Genomic DNA was extracted using an extraction kit (Bioteke Corporation, Beijing, China) according to the manufacturer's instructions. A primer combination of 341f/907r was used to selectively amplify the 16S ribosomal RNA sequences (Teske et al. 1996). A 40-base GC clamp was added to the forward primer at the 5′-end to improve the detection of sequence variation in DNA fragments by subsequent denaturing gradient gel electrophoresis (DGGE). 16S rDNA fragments were amplified using a polymerase chain reaction (PCR) thermal cycler Dice (BioRad Co., Ltd, USA) with a ‘touchdown’ PCR method. The PCR products obtained were applied in DGGE analysis using a BioRad Dcode system (BioRad Co., Ltd, USA). A DGGE gel of 6% polyacrylamide with a linear denaturing gradient ranging from 30% to 60% (100% denaturing gradient contains 7 M urea and 40% formamide) was applied. Electrophoresis was run at a constant voltage of 180 V in 1× TAE buffer and 60 °C for 6 h. Afterwards, the gels were stained with SYBR Gold (Dalian TaKaRa, China) in 1× TAE buffer for 40 min and the gel's UV transillumination image was photographed using the Gel Doc 2000 system (BioRad Co., Ltd, USA). DGGE profiles were analyzed by the software ‘Quantity One’.

RESULTS AND DISCUSSION

Pilot-scale test

On the basis of laboratory-scale tests, a pilot-scale ZVI-UASB reactor (R1) was developed for actual dye wastewater treatment. The treatment performance of R1 in terms of COD removal and color removal was compared with a traditional anaerobic treatment tank (R2) in a dye sewage treatment plant. As shown in Table 1, the COD of dye wastewater in the influent ranged from 400 to 1,460 mg/L with the colority from 300 to 500 times. During 90 days' operation, the average COD removal was maintained at 19% in R1 (Figure 2(a)) while it was only 10% in R2 (Figure 2(b)). Our previous studies demonstrated that, under the different conditions employed (temperature, pH, substrate, salinity and so on), the COD removal efficiency in the ZVI-UASB reactor was improved from 58%–32% to 87%–53%, compared with that in the control reactor without ZVI supplementation (Zhang et al. 2011a, 2011b, 2012; Liu et al. 2012a, 2012b; Meng et al. 2013). The better performance of the ZVI-UASB reactor was mainly attributable to the favorable condition created by addition of ZVI. ZVI could react with H+ to neutralize the acidic pH resulting from the accumulation of fermentative intermediates (volatile fatty acids) and sustain a lower ORP for anaerobic microorganisms to metabolize organics in the AD process. In this study, when treating practical wastewater, adding ZVI in the anaerobic reactor also showed a difference in COD removal (19% vs 10%, R1 vs R2). The colority removal efficiency showed a similar trend to the COD removal in R1 and R2. From Table 1, the colority of influent fluctuated between 100 times and 500 times. The average removal rate of colority in R1 was still higher than 40% (Figure 2(c)), while that in R2 was only 20% (Table 2). In our previous study, colority removal rate was also enhanced by adding ZVI, from 32%–54% to 60%–89% when treating synthetic wastewater (Zhang et al. 2011a, 2012, Liu et al. 2012a, 2012b). The high decolorization in synthetic wastewater can be explained by ZVI, as an electron donor, being able to provide electrons for the destruction of dye molecule, effectively enhancing the decolorization of dyes. The better performance of the ZVI-UASB reactor in laboratory scale was because the relative acidic pH resulting from the organic acids accumulation in the AD process was favorable for the reduction of ZVI. However, in practical dye wastewater, the influent organic load and pH are variable. The result of colority removal here in the pilot-scale ZVI-UASB reactor was still higher than that in the traditional anaerobic treatment tank (40% vs 20%), although the difference between the two reactors was not as significant as that in laboratory scale. It meant that even under a changeable pH condition, addition of ZVI into the anaerobic reactor could also enhance the decolorization of dye wastewater.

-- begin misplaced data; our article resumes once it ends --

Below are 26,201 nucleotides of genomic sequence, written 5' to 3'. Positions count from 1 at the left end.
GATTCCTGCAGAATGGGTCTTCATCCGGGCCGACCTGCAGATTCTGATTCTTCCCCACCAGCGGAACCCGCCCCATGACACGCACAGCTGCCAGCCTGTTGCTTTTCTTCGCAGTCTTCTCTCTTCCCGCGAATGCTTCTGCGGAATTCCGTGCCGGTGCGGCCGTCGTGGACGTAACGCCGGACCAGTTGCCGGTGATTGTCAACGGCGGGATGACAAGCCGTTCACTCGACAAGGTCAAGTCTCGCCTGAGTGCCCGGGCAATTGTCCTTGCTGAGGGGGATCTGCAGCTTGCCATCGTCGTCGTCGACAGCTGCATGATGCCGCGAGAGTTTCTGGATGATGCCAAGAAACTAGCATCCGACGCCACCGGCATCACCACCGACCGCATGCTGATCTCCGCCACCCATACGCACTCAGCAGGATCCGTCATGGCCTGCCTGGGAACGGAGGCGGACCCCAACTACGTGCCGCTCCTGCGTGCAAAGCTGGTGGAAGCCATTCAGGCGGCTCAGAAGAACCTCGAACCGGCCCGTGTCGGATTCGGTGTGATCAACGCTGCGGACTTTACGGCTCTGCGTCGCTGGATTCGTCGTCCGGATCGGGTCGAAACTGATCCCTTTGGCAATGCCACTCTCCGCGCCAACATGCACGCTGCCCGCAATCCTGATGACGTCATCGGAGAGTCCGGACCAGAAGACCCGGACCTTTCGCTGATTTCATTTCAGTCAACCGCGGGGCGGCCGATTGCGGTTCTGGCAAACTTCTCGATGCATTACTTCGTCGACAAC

Table 1

Influent parameters of R1 and R2

Parameters Influent COD (mg/L) Influent colority (times) Influent pH 
R1 400–1,462 100–500 5.3–8.1 
R2 400–1,462 100–500 5.3–8.1 
Parameters Influent COD (mg/L) Influent colority (times) Influent pH 
R1 400–1,462 100–500 5.3–8.1 
R2 400–1,462 100–500 5.3–8.1 
Table 2

Overall treatment performance of R1 and R2

Parameters Average decolorization rate (%) Average COD removal (%) pH ORP Fe2+ (mg/L) 
R1 40 ± 5.6 20 ± 3.5 6.5–8.0 −330 to −290 2–10 
R2 20 ± 2.3 10 ± 1.8 5.5–8.0 −210 to −150 – 
Final effluent 98 ± 6.4 91 ± 3.2 6.5–8.1 – – 
Parameters Average decolorization rate (%) Average COD removal (%) pH ORP Fe2+ (mg/L) 
R1 40 ± 5.6 20 ± 3.5 6.5–8.0 −330 to −290 2–10 
R2 20 ± 2.3 10 ± 1.8 5.5–8.0 −210 to −150 – 
Final effluent 98 ± 6.4 91 ± 3.2 6.5–8.1 – – 

Data of ORP, pH and Fe2+ are the range throughout the whole experiment (90 days). Data of decolorization and COD are the averages of the values obtained during the whole experiment (90 days). Errors represent standard deviations of statistical analysis (n = 90).